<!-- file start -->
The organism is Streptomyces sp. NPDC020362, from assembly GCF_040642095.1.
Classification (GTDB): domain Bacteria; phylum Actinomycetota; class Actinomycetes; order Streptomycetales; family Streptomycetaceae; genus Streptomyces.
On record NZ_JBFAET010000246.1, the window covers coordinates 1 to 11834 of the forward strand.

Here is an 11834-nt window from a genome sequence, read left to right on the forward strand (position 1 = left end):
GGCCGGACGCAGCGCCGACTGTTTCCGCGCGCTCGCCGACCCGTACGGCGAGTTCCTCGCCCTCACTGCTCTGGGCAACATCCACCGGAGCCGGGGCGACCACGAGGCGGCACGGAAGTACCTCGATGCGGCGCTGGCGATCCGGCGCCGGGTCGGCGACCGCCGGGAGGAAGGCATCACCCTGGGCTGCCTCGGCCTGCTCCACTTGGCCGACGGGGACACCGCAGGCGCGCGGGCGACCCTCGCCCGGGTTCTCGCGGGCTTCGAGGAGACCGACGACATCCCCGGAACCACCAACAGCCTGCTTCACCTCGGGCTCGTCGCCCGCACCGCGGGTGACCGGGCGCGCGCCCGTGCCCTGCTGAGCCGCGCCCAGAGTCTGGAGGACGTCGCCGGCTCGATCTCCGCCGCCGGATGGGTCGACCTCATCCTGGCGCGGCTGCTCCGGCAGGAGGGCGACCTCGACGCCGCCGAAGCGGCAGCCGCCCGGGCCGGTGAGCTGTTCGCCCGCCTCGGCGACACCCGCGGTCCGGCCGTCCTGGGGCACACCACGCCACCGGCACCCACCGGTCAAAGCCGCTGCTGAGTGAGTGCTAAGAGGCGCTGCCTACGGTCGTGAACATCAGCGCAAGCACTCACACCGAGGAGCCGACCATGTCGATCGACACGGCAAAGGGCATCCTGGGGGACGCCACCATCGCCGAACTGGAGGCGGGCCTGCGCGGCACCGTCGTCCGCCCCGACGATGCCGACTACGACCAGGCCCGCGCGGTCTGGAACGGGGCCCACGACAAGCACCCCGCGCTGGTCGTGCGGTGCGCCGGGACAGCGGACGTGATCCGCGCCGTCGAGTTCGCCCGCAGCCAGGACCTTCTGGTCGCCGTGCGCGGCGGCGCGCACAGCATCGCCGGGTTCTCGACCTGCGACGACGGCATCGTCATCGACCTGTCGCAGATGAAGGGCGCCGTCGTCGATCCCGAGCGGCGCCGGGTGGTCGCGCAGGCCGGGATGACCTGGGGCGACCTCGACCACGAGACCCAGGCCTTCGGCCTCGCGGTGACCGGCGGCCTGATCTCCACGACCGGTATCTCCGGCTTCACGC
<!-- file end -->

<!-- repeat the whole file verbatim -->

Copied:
The organism is Streptomyces sp. NPDC020362, from assembly GCF_040642095.1.
Classification (GTDB): domain Bacteria; phylum Actinomycetota; class Actinomycetes; order Streptomycetales; family Streptomycetaceae; genus Streptomyces.
On record NZ_JBFAET010000246.1, the window covers coordinates 1 to 11834 of the forward strand.

Here is an 11834-nt window from a genome sequence, read left to right on the forward strand (position 1 = left end):
GGCCGGACGCAGCGCCGACTGTTTCCGCGCGCTCGCCGACCCGTACGGCGAGTTCCTCGCCCTCACTGCTCTGGGCAACATCCACCGGAGCCGGGGCGACCACGAGGCGGCACGGAAGTACCTCGATGCGGCGCTGGCGATCCGGCGCCGGGTCGGCGACCGCCGGGAGGAAGGCATCACCCTGGGCTGCCTCGGCCTGCTCCACTTGGCCGACGGGGACACCGCAGGCGCGCGGGCGACCCTCGCCCGGGTTCTCGCGGGCTTCGAGGAGACCGACGACATCCCCGGAACCACCAACAGCCTGCTTCACCTCGGGCTCGTCGCCCGCACCGCGGGTGACCGGGCGCGCGCCCGTGCCCTGCTGAGCCGCGCCCAGAGTCTGGAGGACGTCGCCGGCTCGATCTCCGCCGCCGGATGGGTCGACCTCATCCTGGCGCGGCTGCTCCGGCAGGAGGGCGACCTCGACGCCGCCGAAGCGGCAGCCGCCCGGGCCGGTGAGCTGTTCGCCCGCCTCGGCGACACCCGCGGTCCGGCCGTCCTGGGGCACACCACGCCACCGGCACCCACCGGTCAAAGCCGCTGCTGAGTGAGTGCTAAGAGGCGCTGCCTACGGTCGTGAACATCAGCGCAAGCACTCACACCGAGGAGCCGACCATGTCGATCGACACGGCAAAGGGCATCCTGGGGGACGCCACCATCGCCGAACTGGAGGCGGGCCTGCGCGGCACCGTCGTCCGCCCCGACGATGCCGACTACGACCAGGCCCGCGCGGTCTGGAACGGGGCCCACGACAAGCACCCCGCGCTGGTCGTGCGGTGCGCCGGGACAGCGGACGTGATCCGCGCCGTCGAGTTCGCCCGCAGCCAGGACCTTCTGGTCGCCGTGCGCGGCGGCGCGCACAGCATCGCCGGGTTCTCGACCTGCGACGACGGCATCGTCATCGACCTGTCGCAGATGAAGGGCGCCGTCGTCGATCCCGAGCGGCGCCGGGTGGTCGCGCAGGCCGGGATGACCTGGGGCGACCTCGACCACGAGACCCAGGCCTTCGGCCTCGCGGTGACCGGCGGCCTGATCTCCACGACCGGTATCTCCGGCTTCACGC